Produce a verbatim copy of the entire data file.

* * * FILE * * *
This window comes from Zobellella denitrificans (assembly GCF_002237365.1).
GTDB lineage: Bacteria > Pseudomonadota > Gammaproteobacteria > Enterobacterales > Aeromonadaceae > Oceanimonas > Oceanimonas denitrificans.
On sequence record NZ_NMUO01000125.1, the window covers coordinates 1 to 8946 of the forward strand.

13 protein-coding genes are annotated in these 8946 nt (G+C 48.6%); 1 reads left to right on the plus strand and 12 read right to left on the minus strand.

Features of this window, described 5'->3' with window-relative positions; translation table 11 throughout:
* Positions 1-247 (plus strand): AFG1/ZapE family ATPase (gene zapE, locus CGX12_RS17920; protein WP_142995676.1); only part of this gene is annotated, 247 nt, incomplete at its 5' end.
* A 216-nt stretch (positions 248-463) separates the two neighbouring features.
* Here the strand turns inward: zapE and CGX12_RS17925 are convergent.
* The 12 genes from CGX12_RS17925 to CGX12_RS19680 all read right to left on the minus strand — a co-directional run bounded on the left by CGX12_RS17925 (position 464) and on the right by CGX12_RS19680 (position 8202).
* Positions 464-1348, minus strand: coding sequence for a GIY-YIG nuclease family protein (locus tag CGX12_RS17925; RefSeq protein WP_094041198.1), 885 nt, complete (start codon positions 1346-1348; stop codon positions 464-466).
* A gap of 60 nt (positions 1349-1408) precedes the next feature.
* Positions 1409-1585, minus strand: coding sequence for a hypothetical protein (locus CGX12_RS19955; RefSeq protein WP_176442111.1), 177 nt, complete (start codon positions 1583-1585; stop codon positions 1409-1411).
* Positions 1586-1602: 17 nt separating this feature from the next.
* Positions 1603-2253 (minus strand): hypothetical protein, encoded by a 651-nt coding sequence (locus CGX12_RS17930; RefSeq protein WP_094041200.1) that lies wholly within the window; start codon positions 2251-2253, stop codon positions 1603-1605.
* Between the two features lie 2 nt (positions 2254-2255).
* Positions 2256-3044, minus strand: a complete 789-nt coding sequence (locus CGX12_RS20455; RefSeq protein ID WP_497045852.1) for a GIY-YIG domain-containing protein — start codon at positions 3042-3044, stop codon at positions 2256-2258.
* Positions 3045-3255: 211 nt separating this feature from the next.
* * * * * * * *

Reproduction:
This window comes from Zobellella denitrificans (assembly GCF_002237365.1).
GTDB lineage: Bacteria > Pseudomonadota > Gammaproteobacteria > Enterobacterales > Aeromonadaceae > Oceanimonas > Oceanimonas denitrificans.
On sequence record NZ_NMUO01000125.1, the window covers coordinates 1 to 8946 of the forward strand.

13 protein-coding genes are annotated in these 8946 nt (G+C 48.6%); 1 reads left to right on the plus strand and 12 read right to left on the minus strand.

Features of this window, described 5'->3' with window-relative positions; translation table 11 throughout:
* Positions 1-247 (plus strand): AFG1/ZapE family ATPase (gene zapE, locus CGX12_RS17920; protein WP_142995676.1); only part of this gene is annotated, 247 nt, incomplete at its 5' end.
* A 216-nt stretch (positions 248-463) separates the two neighbouring features.
* Here the strand turns inward: zapE and CGX12_RS17925 are convergent.
* The 12 genes from CGX12_RS17925 to CGX12_RS19680 all read right to left on the minus strand — a co-directional run bounded on the left by CGX12_RS17925 (position 464) and on the right by CGX12_RS19680 (position 8202).
* Positions 464-1348, minus strand: coding sequence for a GIY-YIG nuclease family protein (locus tag CGX12_RS17925; RefSeq protein WP_094041198.1), 885 nt, complete (start codon positions 1346-1348; stop codon positions 464-466).
* A gap of 60 nt (positions 1349-1408) precedes the next feature.
* Positions 1409-1585, minus strand: coding sequence for a hypothetical protein (locus CGX12_RS19955; RefSeq protein WP_176442111.1), 177 nt, complete (start codon positions 1583-1585; stop codon positions 1409-1411).
* Positions 1586-1602: 17 nt separating this feature from the next.
* Positions 1603-2253 (minus strand): hypothetical protein, encoded by a 651-nt coding sequence (locus CGX12_RS17930; RefSeq protein WP_094041200.1) that lies wholly within the window; start codon positions 2251-2253, stop codon positions 1603-1605.
* Between the two features lie 2 nt (positions 2254-2255).
* Positions 2256-3044, minus strand: a complete 789-nt coding sequence (locus CGX12_RS20455; RefSeq protein ID WP_497045852.1) for a GIY-YIG domain-containing protein — start codon at positions 3042-3044, stop codon at positions 2256-2258.
* Positions 3045-3255: 211 nt separating this feature from the next.